• Short Summary

    In Thailand the rising cost of medical care is rapidly placing even basic treatment for chronic ailment out of the reach of the country's largely poor population.

  • Description

    In Thailand the rising cost of medical care is rapidly placing even basic treatment for chronic ailment out of the reach of the country's largely poor population. Being blamed is the increasing reliance on expensive modern drugs which have to be imported. In a bid to stop the dependence on modern antibiotics Thai health authorities are trying to revive the use of organic medicines derived from local plants and trees.

    In Thailand, the skyrocketing cost of medical care is rapidly placing even adequate treatment for chronic ailments, out of the reach of the country's largely poor population.being blamed is the increasing reliance on expensive modern drugs which have to be imported.

    In a move to change the situation, efforts are now underway to re-popularise the use of local organic medicines. The countries old practice of deriving cures from plants and trees, once widespread throughout Thailand, has been steadily losing out to the onslaught of modern antibiotics and other manufactured drugs.

    SYNOPSIS: In Ban Beong village, 140 kms (85 miles) south of Bangkok, 80 to 90 per cent of the people suffer from intestinal parasites caused by hookworms. The debilitating effect of the condition is common through-out the tropics. The villagers exist largely on subsistence farming and have little money to spare for the purchase of modern drugs to cure the illness. As a result most go without treatment. But now the Thai Family Planning Service, helped by Japanese medical technologists, has launched a campaign in Ban Beong to demonstrate the effectiveness and low cost of using treatments processed from local plants. In this case villagers are introduced to "Maklua", a medicine made from the fruit of the ebony tree. The cost of the treatment is only about 10 US cents. The bitter tasting fruit juice acts as a cleansing agent and washes the parasites from the intestinal system.

    Its pointed out to the villagers that making "Maklua" is very simple. The ebony fruit, produced seven years after a tree is planted, are crushed and added to water.

    The juice is then filtered several times and boiled until the froth disappears. The finished product is then served-up to the villagers in doses of half a drinking glass. "Maklua" has been used in the cure of parasites for more than a century by people in north east Thailand where ebony trees are common. The Family Planning Service says similar demonstrations are planned for other villages throughout Thailand and its hoped the programme will improve the health and welfare of the rural population.

    In Ean Beong village, 142 km south o Bangkok, 80 to 90 per cent of the inhabitants suffer from intestinal parasites caused by hookworms. The debilitating affliction is common throughout the tropics.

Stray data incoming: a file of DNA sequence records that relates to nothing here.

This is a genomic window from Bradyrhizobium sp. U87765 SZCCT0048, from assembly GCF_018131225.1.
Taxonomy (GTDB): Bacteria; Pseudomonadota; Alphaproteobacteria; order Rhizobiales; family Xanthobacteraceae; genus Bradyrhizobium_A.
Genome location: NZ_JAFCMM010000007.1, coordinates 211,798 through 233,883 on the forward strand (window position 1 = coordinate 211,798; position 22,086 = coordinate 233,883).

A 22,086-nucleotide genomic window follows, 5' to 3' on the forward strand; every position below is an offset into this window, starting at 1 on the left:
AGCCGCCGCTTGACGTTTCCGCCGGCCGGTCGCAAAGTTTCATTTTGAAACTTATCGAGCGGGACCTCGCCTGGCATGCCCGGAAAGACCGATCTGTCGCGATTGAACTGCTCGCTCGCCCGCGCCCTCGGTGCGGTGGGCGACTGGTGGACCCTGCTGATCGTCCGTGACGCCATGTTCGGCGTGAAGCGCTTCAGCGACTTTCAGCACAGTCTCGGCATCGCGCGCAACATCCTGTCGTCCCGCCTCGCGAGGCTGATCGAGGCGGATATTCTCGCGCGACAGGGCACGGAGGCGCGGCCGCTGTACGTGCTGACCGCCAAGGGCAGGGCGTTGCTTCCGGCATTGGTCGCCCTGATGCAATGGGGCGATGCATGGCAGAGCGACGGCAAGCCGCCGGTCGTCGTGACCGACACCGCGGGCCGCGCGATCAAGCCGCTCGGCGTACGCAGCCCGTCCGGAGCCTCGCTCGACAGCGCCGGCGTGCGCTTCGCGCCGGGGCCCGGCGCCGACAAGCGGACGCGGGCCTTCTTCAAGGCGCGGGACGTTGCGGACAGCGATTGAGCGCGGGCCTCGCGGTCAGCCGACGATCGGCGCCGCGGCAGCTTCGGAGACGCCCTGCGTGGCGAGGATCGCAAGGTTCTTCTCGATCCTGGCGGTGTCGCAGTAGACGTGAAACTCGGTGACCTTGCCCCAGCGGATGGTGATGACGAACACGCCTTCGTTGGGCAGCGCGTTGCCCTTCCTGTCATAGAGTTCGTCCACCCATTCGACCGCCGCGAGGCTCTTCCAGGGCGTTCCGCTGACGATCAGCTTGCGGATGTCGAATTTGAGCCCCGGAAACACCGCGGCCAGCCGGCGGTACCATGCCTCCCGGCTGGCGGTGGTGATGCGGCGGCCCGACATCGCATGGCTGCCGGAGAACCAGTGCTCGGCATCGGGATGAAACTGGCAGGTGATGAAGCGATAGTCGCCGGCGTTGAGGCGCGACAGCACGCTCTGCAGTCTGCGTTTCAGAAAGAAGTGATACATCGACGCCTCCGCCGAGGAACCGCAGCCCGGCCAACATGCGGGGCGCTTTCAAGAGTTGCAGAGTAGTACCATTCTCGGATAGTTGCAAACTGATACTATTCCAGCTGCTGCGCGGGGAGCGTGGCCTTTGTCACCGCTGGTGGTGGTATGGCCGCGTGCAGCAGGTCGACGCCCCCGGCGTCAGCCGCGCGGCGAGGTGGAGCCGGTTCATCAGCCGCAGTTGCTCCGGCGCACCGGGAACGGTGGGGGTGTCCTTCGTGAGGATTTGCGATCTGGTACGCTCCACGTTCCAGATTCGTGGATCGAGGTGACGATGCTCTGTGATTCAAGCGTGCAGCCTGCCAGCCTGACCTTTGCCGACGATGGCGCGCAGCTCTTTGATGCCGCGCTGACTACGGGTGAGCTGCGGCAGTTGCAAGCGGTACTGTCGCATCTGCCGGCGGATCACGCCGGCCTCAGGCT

The people of Ban Beong exist largely on subsistence farming. And with little money to spare as a result, the purchase of modern drugs to cure the illness is all but impossible. In the end most go without treatment.

    But now Family Planning Service of Thailand with the help of Japanese medical technologists, have launched a drive in the village to demonstrate the effectiveness and low cost of using treatments processed from local plants.

    In this case, villagers are introduced to "Maklua", a medicine made from the fruit of an ebony tree. The cost for the treatment is only about ten US cents.

    The bitter tasting ebony fruit juice induces diarrhea which helps to flush out the parasites from the intestinal tract. (SEQ 1-4)
    Its pointed out to the villagers that making Maklua is very simple. The ebony fruits, which are produced seven years after a tree is planted, are crushed and added to water. (SEQ 5-7)
    The juice is then screened several times and boiled until the froth disappears.

    The finished product is served up to the villagers in doses of half a drinking glass. Maklua has been used in the cure of parasites for more than a century, mostly by the people in north east Thailand where ebony trees are common.

    The Family Planning Service said similar demonstrations will be launched in other villages throughout Thailand. It is hoped that the programme will improve the health and welfare of the rural population.(SEQ 8-9)

  • Tags

  • Data

    Film ID:
    VLVAB1G2JYMJPI1VYPT33AC3U3W4W
    Media URN:
    VLVAB1G2JYMJPI1VYPT33AC3U3W4W
    Group:
    Reuters - Incuding Visnews
    Archive:
    Reuters
    Issue Date:
    06/09/1978
    Sound:
    Unknown
    HD Format:
    Available on request
    Stock:
    Colour
    Duration:
    00:01:58:00
    Time in/Out:
    /
    Canister:
    N/A

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